Rosen is a passionate advocate for modern music. But by the time he reaches the end of the 20th century, he sees various dogmatisms competing against each other. “A representation of sentiment,” he observes, “is not equally efficient in all of these rival trends.” Among those trends he considers less efficient, he targets in particular neo-tonal music. Because of its “understandable delight in using perfect triads”, he finds, “all large-scale richness of expressive tension has been drained away.”

Despite his disclaimer at the beginning that “understanding music in the most basic sense simply means enjoying it when you hear it,” Rosen makes a persuasive case for learning more about the basic materials of music. The more we understand how music works, the more we appreciate it – and the more moved and delighted we can be by it.

52_Gann, No Such Thing as Silence No Such Thing as Silence: John Cage’s 4’33”

by Kyle Gann

Yale University Press

268 pages, photos; $24.00 US

 

At the premiere of John Cage’s controversial 4’33” at the Maverick Concert Hall in Woodstock, New York, pianist David Tudor sat at a piano with the piano lid closed for four minutes and thirty-three seconds. He touched the instrument only to open and close the lid between each of the three moments. The performance created an uproar. Two years later, at the first New York performance in 1954, Cage’s own mother asked composer Earle Brown, whose work was also on the program, “Don’t you think that John has gone too far this time?” But today, as Kyle Gann shows in his thoughtful look at the backround of this ground-breaking work, it has become not just a repertoire staple but a cultural emblem. It has even been recorded numerous times.

Gann quotes a letter Cage wrote to publisher Helen Wolff, whose son, composer Christian Wolff, also had a piece on the Woodstock program. Cage writes, “The piece is not actually silent ... it is full of sounds, but sounds which I did not think of beforehand.” Audience members – through the incidental noises they make in response to the piece – become part of the composition.

By examining the ideas that influenced Cage in 4’33”, not just from music but also from the visual arts, dance, philosophy and religion, Gann shows how Cage came to write this work. Gann emphasizes that it put Cage ‘in on the ground floor as an innovator”. But in fact, when Cage wrote this piece, he was already well-known as the inventor of the prepared piano – though he hadn’t yet developed his chance techniques.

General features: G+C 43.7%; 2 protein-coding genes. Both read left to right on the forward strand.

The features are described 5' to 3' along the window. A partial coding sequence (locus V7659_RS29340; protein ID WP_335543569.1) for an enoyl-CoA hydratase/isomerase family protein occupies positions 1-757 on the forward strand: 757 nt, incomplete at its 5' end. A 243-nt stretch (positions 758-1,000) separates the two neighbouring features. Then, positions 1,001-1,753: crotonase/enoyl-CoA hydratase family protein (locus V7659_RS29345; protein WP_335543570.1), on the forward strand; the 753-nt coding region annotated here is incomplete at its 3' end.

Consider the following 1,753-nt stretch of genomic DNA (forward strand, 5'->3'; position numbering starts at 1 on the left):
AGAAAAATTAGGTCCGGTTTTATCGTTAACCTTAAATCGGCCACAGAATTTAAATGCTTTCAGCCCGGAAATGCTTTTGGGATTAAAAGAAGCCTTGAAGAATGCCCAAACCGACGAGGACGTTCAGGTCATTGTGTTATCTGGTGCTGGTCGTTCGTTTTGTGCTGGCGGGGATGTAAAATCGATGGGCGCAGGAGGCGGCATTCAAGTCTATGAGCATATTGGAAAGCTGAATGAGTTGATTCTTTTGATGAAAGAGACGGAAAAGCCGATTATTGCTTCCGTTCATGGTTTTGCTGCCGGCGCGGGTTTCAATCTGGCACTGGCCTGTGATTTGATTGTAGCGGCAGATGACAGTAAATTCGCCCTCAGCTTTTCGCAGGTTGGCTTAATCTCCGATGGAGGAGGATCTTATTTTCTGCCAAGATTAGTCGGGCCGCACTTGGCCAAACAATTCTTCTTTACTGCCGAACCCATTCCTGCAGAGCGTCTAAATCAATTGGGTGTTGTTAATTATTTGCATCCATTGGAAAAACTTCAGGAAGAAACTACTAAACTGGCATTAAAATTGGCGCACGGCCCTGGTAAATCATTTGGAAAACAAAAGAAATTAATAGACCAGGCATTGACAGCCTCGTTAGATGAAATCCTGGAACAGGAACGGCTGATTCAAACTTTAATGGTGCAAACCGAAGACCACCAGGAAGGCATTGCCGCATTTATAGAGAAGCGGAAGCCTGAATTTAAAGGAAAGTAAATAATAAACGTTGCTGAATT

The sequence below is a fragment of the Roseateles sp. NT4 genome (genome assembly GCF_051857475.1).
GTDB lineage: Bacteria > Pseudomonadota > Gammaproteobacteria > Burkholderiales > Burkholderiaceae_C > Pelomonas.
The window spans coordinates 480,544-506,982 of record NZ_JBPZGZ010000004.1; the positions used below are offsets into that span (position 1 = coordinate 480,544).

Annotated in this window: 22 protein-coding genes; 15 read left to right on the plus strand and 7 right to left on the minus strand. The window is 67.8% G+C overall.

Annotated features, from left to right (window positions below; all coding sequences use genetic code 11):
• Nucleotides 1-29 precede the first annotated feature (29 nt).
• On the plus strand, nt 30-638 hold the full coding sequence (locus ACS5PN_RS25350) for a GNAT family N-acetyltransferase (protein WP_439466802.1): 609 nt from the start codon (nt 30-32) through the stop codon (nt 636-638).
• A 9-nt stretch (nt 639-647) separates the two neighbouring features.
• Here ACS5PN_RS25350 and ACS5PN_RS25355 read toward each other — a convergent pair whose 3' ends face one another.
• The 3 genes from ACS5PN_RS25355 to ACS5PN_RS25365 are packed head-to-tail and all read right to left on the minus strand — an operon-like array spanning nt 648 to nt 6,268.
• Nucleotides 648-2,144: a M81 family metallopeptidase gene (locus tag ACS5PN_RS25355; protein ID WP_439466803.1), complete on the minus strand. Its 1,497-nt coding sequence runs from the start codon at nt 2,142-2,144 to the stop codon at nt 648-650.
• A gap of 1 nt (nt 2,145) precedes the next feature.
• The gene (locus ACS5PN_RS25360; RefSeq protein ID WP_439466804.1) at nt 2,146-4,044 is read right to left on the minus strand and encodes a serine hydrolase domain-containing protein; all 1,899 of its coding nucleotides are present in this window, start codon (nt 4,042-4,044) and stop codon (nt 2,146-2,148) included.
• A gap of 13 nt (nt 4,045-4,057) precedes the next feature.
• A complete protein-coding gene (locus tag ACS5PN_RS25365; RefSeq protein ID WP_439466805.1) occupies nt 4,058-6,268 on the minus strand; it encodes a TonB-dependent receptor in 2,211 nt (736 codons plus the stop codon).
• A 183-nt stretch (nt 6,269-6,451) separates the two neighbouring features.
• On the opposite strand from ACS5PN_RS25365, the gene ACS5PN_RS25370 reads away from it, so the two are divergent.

When it comes to looking at the ways 4’33” influenced the culture of our time, Gann discusses the work of composers like Canadian R. Murray Schafer, whom he calls “the so-called father of acoustic ecology.” But he could have expanded his discussion to include all the creative arts and philosophy, since Cage’s influence ranges widely.

I enjoyed the way Gann, a composer and critic, considers his own experiences with Cage’s music, which started when he performed 4’33” in his high school piano recital. Part of the charm of this elegant book lies in his ability to show how Cage’s landmark work blurred the distinction between art and life, opening up new worlds of sound for him as well as for so many listeners.

@thewholenote.com.

51_working_with_bernstein_coverWorking with Bernstein
by Jack Gottlieb
Amadeus Press
383 pages, photos; $24.99 US

“Is this book biased? You bet it is!” writes Jack Gottlieb in this memoir of his years spent working with Leonard Bernstein. As Bernstein’s assistant, on and off,  from 1958 until his death in 1990, Gottlieb worked on Bernstein’s concerts, scripts, program notes, orchestrations, recordings, compositions and  books, and picked up his laundry.

Gottlieb is candid about Bernstein’s always spontaneous, frequently volatile and sometimes shameless behaviour. Gottlieb describes LB, as he refers to him throughout this wonderful “grab-bag” of a memoir, as “passionate, profligate, overextending himself, taxing his associates.” One of Gottlieb’s diary entries reads, “Later LB upsets me by saying I’m a disappointment.” But he remains fiercely loyal to the man and his music. In fact, Gottlieb heads up the Leonard Bernstein Office today.